Drug stores offer consumers personalized product sets
Channel capitalizes on health, wellness attributes
So far this winter, it’s estimated that between about six to seven million people have been stricken with the flu, according to a January statement from the Atlanta-based Centers for Disease Control and Prevention. As consumers seek out appropriate medical care, many are turning to drug stores to provide them with the necessary prescriptions and products to restore them back to optimal health.
Experts note that one trend in particular is driving the drug store channel’s performance: health and wellness. “Health and wellness items remain a top purchase on drug store trips and some shoppers are utilizing drug stores to manage health care needs,” states Chicago-based Mintel’s February 2018 “Drug Store Retailing – US” report.
“… For some shoppers, drug stores may address many of their healthcare needs and could even be replacing visits to primary care physicians,” the report continues.
Joan Driggs, vice president of Thought Leadership at Chicago-based Information Resources Inc. (IRI) also notes the self-care trend. “People have started to take greater ownership in their personal well-being,” she says. “It has really blossomed from there… Both the drug channel and the retail grocery channel have really upped the services they are offering like more minute clinics and a greater array of diagnostic testing.
“This has extended the way drug stores are making their assortments,” she continues. “They are moving away from things like tobacco, [which is] creating a bigger opportunity for [the beverage industry] to help people manage and maintain their medical conditions or to just help them feel better about their own health and personal well-being.”
Driggs also highlights how personalization has affected the channel. “Retailers want to demonstrate to their shoppers that they are an extension of their support network, like ‘we’ve got you, we’re here to support you, we have the products that you will feel good about purchasing,’” she says.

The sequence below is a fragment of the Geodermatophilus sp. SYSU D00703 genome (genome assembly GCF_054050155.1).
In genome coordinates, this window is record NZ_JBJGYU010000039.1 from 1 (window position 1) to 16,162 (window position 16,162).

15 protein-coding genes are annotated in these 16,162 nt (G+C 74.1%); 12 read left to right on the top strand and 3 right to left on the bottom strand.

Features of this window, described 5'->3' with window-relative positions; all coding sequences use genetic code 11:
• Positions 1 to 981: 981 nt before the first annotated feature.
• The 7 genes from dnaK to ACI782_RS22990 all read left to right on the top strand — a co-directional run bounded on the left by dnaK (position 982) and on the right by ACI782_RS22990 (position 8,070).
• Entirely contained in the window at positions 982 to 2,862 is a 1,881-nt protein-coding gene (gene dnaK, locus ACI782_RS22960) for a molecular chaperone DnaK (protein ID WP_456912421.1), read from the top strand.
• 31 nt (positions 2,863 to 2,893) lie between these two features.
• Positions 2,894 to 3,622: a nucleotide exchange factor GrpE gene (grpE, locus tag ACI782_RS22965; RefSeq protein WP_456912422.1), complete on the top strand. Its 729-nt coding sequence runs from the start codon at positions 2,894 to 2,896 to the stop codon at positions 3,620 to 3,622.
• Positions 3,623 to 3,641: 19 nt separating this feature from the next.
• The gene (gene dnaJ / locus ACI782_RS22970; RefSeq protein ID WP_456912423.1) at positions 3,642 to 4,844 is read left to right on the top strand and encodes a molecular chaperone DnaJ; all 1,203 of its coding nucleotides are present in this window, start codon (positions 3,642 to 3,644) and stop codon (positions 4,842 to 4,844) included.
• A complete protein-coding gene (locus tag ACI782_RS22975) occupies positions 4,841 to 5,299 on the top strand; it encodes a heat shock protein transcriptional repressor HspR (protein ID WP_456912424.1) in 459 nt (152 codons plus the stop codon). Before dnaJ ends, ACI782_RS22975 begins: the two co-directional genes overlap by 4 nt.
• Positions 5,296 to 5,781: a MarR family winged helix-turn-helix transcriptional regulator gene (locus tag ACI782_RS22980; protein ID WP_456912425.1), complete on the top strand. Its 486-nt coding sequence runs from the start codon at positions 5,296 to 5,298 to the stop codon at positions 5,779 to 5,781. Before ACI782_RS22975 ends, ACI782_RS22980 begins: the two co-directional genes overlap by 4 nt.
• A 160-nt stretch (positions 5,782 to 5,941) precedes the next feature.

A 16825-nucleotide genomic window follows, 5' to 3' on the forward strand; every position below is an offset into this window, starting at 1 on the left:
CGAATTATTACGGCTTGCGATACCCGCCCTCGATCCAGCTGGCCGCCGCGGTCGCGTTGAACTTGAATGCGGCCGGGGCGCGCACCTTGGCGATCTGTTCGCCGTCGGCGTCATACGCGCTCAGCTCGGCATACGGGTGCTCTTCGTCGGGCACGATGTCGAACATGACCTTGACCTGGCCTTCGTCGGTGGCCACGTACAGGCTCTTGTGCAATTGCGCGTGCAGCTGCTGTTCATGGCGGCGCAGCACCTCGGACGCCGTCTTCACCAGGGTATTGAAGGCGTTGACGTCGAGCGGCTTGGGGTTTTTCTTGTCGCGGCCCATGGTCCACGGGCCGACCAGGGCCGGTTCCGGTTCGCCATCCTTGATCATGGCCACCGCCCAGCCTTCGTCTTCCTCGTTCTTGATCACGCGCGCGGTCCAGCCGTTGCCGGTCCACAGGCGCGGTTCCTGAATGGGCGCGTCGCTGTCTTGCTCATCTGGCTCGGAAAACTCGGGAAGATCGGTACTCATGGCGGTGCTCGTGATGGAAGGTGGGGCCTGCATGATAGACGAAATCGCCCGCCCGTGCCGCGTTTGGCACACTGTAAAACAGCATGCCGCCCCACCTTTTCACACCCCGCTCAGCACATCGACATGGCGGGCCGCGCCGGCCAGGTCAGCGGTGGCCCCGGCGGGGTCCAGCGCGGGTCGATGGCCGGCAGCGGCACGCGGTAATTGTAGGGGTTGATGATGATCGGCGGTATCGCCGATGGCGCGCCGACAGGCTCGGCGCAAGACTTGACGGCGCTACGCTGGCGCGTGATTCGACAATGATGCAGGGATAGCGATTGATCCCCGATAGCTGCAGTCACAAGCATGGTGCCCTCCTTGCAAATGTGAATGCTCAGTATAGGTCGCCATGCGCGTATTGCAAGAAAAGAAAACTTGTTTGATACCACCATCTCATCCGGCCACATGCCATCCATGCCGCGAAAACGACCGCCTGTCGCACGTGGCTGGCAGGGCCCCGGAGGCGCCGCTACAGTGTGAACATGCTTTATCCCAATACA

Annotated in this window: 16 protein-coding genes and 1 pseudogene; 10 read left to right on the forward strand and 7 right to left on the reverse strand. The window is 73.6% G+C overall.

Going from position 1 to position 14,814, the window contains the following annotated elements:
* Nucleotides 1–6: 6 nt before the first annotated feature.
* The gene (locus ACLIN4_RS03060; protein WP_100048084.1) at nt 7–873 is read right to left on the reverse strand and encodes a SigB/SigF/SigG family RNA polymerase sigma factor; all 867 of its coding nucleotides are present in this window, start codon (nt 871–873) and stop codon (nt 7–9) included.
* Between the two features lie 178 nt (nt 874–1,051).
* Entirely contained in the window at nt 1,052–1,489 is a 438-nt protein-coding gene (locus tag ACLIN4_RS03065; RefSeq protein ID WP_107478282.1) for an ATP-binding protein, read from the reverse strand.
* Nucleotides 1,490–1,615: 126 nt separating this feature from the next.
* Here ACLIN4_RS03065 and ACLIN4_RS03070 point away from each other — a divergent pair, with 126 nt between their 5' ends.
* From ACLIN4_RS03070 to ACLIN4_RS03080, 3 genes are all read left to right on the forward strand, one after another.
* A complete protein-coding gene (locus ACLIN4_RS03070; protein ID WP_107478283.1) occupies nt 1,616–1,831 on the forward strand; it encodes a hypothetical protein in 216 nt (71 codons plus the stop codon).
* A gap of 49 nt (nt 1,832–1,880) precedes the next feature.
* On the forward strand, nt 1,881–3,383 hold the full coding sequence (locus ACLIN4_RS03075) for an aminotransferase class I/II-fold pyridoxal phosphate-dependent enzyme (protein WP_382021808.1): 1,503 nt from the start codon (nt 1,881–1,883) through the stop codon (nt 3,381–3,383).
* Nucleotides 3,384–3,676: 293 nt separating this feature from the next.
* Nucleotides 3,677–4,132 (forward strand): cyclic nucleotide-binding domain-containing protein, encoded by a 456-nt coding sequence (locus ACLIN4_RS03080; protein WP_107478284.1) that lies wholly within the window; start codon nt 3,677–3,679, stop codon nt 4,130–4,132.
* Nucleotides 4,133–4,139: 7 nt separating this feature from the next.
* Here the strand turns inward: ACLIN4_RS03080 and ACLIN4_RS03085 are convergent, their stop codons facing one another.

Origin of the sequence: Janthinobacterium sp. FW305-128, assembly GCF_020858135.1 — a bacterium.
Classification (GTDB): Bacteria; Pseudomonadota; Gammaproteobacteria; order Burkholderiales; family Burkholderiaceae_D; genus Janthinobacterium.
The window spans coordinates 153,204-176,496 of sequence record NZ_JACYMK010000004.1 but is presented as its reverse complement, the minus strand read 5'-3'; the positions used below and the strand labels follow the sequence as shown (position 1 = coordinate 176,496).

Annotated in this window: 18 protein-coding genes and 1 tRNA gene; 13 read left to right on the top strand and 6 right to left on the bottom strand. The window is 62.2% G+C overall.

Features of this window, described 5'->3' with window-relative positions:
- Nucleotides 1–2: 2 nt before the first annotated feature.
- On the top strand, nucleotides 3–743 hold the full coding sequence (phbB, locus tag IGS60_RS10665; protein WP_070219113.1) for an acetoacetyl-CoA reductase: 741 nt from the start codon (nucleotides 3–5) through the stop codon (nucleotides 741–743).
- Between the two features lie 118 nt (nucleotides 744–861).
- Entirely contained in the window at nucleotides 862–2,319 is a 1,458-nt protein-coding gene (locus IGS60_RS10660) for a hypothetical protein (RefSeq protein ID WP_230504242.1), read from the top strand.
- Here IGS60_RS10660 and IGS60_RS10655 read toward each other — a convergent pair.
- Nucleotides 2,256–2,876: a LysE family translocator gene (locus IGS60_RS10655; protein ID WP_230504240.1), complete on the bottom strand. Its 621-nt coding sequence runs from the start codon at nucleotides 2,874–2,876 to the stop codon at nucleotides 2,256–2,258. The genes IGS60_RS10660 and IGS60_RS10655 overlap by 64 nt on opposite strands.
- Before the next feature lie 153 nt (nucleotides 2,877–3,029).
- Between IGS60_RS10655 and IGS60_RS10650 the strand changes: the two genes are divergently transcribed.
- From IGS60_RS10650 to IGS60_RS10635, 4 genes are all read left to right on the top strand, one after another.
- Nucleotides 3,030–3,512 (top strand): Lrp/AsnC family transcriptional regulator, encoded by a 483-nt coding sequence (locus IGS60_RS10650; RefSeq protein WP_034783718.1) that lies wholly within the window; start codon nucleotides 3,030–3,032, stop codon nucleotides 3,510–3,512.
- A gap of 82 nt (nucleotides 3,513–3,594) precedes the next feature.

For example, drug store beverage assortments almost always have a designated health-and-wellness curated-section, Driggs says. “Say it’s cold and flu season… the drug channel is going to do a fantastic job at saying, here is everything you need from beverages—shelf stable, drink mixes, teas — all the way to tissues and other over-the-counter items, that’s that personalization, the ‘we are here for you’ type of feel,” she adds.
The drug store category as a whole has experienced marginal growth, with an estimated growth of 2.7 percent in 2018, according to Los Angeles-based IBISWorld’s September 2018 “Pharmacies & Drug Stores in the US” report. This increase marks a total industry revenue of $290.6 billion, it says.
“Over the next five years [2018 to 2023], revenue is anticipated to increase at an annualized rate of 2.4 percent to $326.9 billion,” it adds.
IRI’s Driggs notes that beverage sales account for 5.8 percent of total drug store sales, not including alcohol.
IBISWorld reports that three companies account for more than 65 percent of revenue in the industry: Walgreens (33.7 percent), CVS (28.9 percent) and Rite Aid (5.3 percent). “These three players have dominated the industry for the past decade,” says Chris Lombardo, lead analyst at IBISWorld.
Older demographics generally frequent drug stores more often than younger demographics, Lombardo explains. “This is simply due to the fact that older consumers are more likely to have conditions that require one-time or continual medications,” he says. “As a result, IBISWorld estimates that consumers aged 45 to 64 account for 36.8 percent of industry revenue, while consumers aged 65 and older account for 26 percent of industry revenue.”